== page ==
Britain's economy has so far avoided a disorderly EU exit but will likely continue to see a drop in investments. London's "cake-and-eat-it" Brexit strategy means the next cliff-edge moment is never too far away.
Britain exits the European Union at 11 p.m. local time on Friday (00:00 Brussels time) after almost 50 years of membership and three-and-a-half years of political and economic uncertainty. For all the flag waving and commemorative coins, Brexit day is mainly a symbolic event. Although the UK will no longer be represented in EU institutions, almost everything else about its relationship with the bloc will remain the same.
"No one will notice any distinct difference," Jonathan Portes, professor of economics and public policy at Kings College London, told DW, as the UK stays in the EU's Single Market and Customs Union until December and citizens' travel, work and social security rights remain intact.
Britain's economy, however, has already suffered significant economic damage since the June 2016 vote to end its EU membership. Estimates published earlier this month by Bloomberg showed the country is already 130 billion pounds (€154 billion, $170 billion) poorer. That figure is likely to reach 200 billion pounds by the end of 2020.
Investment on hold
Despite no disorderly EU exit, for now, the UK economy has still lagged other G7 nations. Brexit uncertainty prompted firms to delay investments, the falling pound spiked inflation putting a dampener on consumer spending, and the UK stock market has underperformed its US and Chinese peers. While some British businesses hope to benefit from a major hike in government spending, many economists think the post-Brexit bounce will be short-lived.
Britain now enters an 11-month transition period so that the EU and UK can thrash out their future trading relationship. London says it wants a Canada-style free trade deal, while Brussels says only a bare-bones deal will be possible within the time frame. After all, full negotiations are only due to begin in March. Some EU diplomats insist the transition period will need to be extended for a further two years, despite UK Prime Minister Boris Johnson's rejection.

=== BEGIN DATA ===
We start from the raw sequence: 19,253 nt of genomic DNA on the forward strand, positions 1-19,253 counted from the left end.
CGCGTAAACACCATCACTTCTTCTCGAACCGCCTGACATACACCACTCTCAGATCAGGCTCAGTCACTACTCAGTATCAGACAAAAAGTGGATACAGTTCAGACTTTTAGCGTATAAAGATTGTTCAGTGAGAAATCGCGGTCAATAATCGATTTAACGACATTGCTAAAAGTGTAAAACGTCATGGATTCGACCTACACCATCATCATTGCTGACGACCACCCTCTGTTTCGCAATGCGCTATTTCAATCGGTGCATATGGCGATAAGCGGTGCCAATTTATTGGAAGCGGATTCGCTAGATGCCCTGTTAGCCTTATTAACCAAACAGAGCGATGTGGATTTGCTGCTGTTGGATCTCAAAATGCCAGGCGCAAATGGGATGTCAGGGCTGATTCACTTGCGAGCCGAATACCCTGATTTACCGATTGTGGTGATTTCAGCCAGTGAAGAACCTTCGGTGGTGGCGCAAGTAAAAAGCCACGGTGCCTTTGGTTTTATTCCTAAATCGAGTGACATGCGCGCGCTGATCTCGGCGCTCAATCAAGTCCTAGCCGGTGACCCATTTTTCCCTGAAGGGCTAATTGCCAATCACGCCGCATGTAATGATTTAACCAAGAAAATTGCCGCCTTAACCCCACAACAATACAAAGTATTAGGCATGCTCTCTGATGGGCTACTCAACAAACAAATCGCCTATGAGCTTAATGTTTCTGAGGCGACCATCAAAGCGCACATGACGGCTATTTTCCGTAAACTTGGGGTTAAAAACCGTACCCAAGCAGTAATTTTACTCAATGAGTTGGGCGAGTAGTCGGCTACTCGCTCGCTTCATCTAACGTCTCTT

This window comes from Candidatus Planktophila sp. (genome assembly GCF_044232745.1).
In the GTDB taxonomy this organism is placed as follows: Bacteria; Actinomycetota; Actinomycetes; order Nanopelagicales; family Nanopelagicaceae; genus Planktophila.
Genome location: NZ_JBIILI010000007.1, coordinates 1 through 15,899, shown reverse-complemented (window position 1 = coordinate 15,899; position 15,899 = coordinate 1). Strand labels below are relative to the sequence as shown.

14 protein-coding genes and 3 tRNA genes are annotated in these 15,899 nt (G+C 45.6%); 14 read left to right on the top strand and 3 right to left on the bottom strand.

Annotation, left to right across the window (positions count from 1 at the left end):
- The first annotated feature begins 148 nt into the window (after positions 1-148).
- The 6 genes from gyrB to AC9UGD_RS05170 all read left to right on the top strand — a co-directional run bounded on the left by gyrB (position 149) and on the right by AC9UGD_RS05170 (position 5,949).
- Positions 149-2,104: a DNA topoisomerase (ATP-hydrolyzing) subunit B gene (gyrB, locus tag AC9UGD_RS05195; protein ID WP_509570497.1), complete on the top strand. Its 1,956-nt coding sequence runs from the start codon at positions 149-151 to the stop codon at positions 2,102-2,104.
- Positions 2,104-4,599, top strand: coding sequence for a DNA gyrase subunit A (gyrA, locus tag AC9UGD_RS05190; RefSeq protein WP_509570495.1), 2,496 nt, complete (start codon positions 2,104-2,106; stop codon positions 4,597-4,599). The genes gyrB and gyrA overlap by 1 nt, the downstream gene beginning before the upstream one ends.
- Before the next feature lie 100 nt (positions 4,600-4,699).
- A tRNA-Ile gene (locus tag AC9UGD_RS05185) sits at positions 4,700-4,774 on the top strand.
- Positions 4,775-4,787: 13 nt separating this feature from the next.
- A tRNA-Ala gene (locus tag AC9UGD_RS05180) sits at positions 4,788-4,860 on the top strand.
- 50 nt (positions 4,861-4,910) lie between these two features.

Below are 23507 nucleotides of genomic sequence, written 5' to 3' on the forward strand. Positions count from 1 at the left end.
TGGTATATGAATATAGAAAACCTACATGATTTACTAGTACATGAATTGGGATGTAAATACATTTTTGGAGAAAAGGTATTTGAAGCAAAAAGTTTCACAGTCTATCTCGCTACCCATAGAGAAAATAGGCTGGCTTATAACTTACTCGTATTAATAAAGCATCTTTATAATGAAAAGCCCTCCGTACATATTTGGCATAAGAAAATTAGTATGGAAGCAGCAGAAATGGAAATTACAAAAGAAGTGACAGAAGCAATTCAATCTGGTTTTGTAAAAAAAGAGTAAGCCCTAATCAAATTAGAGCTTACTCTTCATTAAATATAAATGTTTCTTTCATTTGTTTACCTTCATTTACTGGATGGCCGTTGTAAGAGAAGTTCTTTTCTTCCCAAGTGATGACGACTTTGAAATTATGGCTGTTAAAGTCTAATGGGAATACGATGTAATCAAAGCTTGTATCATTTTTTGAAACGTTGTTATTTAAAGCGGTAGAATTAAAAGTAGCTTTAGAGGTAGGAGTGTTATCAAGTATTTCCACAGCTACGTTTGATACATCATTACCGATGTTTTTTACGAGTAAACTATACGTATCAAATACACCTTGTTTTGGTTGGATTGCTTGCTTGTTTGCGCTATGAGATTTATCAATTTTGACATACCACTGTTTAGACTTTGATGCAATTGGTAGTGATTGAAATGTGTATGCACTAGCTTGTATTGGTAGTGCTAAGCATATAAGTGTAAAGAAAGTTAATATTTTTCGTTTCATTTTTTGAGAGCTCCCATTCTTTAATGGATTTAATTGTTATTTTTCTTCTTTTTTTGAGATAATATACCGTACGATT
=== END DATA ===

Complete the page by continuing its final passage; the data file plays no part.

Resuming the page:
"In some ways, the time pressure is secondary to the politics," Portes added. "The really important question is, is there scope for a deal at all?" especially as the EU insists on a level playing field in relation to state aid and competition policy while Britain insists it will no longer align with EU rules. "Even if you had unlimited time, if the two sides hold on to their current positions, the choice is really between a pretty limited deal and no deal at all."
Read more: EU names first post-Brexit UK ambassador
Down to the wire
That prospect has sparked concerns of yet another cliff-edge scenario at the end of 2020, which would see Britain begin to trade with its largest economic partner according to World Trade Organization rules. "That would increase the cost of trade, and reduce the volume of trade between the EU and the UK," warned Professor Alexander Sandkamp of Germany's Kiel Institute for the World Economy (IfW Kiel).